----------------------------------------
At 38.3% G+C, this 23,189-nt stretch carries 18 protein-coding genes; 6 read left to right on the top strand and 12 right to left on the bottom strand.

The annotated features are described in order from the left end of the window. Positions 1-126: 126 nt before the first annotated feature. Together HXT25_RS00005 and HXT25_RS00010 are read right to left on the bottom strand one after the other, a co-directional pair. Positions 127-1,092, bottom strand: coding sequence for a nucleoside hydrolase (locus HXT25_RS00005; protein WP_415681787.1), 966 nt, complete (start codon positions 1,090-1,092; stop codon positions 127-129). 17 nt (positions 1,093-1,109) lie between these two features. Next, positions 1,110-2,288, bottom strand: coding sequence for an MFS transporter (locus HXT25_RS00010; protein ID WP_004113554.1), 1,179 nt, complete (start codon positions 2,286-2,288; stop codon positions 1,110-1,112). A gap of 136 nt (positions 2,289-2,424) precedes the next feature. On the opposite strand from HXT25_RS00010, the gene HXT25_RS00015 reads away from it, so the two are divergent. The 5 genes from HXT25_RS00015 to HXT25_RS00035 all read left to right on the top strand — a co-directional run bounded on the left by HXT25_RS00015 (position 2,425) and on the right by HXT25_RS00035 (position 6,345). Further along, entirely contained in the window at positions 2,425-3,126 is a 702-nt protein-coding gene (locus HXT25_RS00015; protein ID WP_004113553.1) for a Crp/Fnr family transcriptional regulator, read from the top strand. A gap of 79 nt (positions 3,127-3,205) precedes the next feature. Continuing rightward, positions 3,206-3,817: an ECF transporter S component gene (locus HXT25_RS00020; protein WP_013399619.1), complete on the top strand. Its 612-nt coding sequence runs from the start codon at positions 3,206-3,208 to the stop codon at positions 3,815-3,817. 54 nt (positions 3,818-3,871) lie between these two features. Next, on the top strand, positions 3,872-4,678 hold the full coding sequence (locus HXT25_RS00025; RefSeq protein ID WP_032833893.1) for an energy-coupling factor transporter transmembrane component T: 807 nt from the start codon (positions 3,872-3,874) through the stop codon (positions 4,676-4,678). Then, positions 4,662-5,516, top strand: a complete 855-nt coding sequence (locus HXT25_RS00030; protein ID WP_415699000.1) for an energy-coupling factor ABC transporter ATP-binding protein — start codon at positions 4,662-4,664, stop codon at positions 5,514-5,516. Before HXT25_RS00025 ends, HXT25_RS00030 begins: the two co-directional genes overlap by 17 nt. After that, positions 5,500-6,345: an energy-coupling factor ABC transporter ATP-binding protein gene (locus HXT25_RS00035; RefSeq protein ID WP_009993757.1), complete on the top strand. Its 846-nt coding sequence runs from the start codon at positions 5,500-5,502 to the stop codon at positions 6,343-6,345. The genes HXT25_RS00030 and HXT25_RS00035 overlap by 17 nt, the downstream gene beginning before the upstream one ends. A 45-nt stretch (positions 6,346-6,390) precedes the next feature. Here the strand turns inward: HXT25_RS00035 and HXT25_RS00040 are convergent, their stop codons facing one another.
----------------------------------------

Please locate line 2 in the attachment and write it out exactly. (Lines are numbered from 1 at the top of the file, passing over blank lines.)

The annotated features are described in order from the left end of the window. Positions 1-126: 126 nt before the first annotated feature. Together HXT25_RS00005 and HXT25_RS00010 are read right to left on the bottom strand one after the other, a co-directional pair. Positions 127-1,092, bottom strand: coding sequence for a nucleoside hydrolase (locus HXT25_RS00005; protein WP_415681787.1), 966 nt, complete (start codon positions 1,090-1,092; stop codon positions 127-129). 17 nt (positions 1,093-1,109) lie between these two features. Next, positions 1,110-2,288, bottom strand: coding sequence for an MFS transporter (locus HXT25_RS00010; protein ID WP_004113554.1), 1,179 nt, complete (start codon positions 2,286-2,288; stop codon positions 1,110-1,112). A gap of 136 nt (positions 2,289-2,424) precedes the next feature. On the opposite strand from HXT25_RS00010, the gene HXT25_RS00015 reads away from it, so the two are divergent. The 5 genes from HXT25_RS00015 to HXT25_RS00035 all read left to right on the top strand — a co-directional run bounded on the left by HXT25_RS00015 (position 2,425) and on the right by HXT25_RS00035 (position 6,345). Further along, entirely contained in the window at positions 2,425-3,126 is a 702-nt protein-coding gene (locus HXT25_RS00015; protein ID WP_004113553.1) for a Crp/Fnr family transcriptional regulator, read from the top strand. A gap of 79 nt (positions 3,127-3,205) precedes the next feature. Continuing rightward, positions 3,206-3,817: an ECF transporter S component gene (locus HXT25_RS00020; protein WP_013399619.1), complete on the top strand. Its 612-nt coding sequence runs from the start codon at positions 3,206-3,208 to the stop codon at positions 3,815-3,817. 54 nt (positions 3,818-3,871) lie between these two features. Next, on the top strand, positions 3,872-4,678 hold the full coding sequence (locus HXT25_RS00025; RefSeq protein ID WP_032833893.1) for an energy-coupling factor transporter transmembrane component T: 807 nt from the start codon (positions 3,872-3,874) through the stop codon (positions 4,676-4,678). Then, positions 4,662-5,516, top strand: a complete 855-nt coding sequence (locus HXT25_RS00030; protein ID WP_415699000.1) for an energy-coupling factor ABC transporter ATP-binding protein — start codon at positions 4,662-4,664, stop codon at positions 5,514-5,516. Before HXT25_RS00025 ends, HXT25_RS00030 begins: the two co-directional genes overlap by 17 nt. After that, positions 5,500-6,345: an energy-coupling factor ABC transporter ATP-binding protein gene (locus HXT25_RS00035; RefSeq protein ID WP_009993757.1), complete on the top strand. Its 846-nt coding sequence runs from the start codon at positions 5,500-5,502 to the stop codon at positions 6,343-6,345. The genes HXT25_RS00030 and HXT25_RS00035 overlap by 17 nt, the downstream gene beginning before the upstream one ends. A 45-nt stretch (positions 6,346-6,390) precedes the next feature. Here the strand turns inward: HXT25_RS00035 and HXT25_RS00040 are convergent, their stop codons facing one another.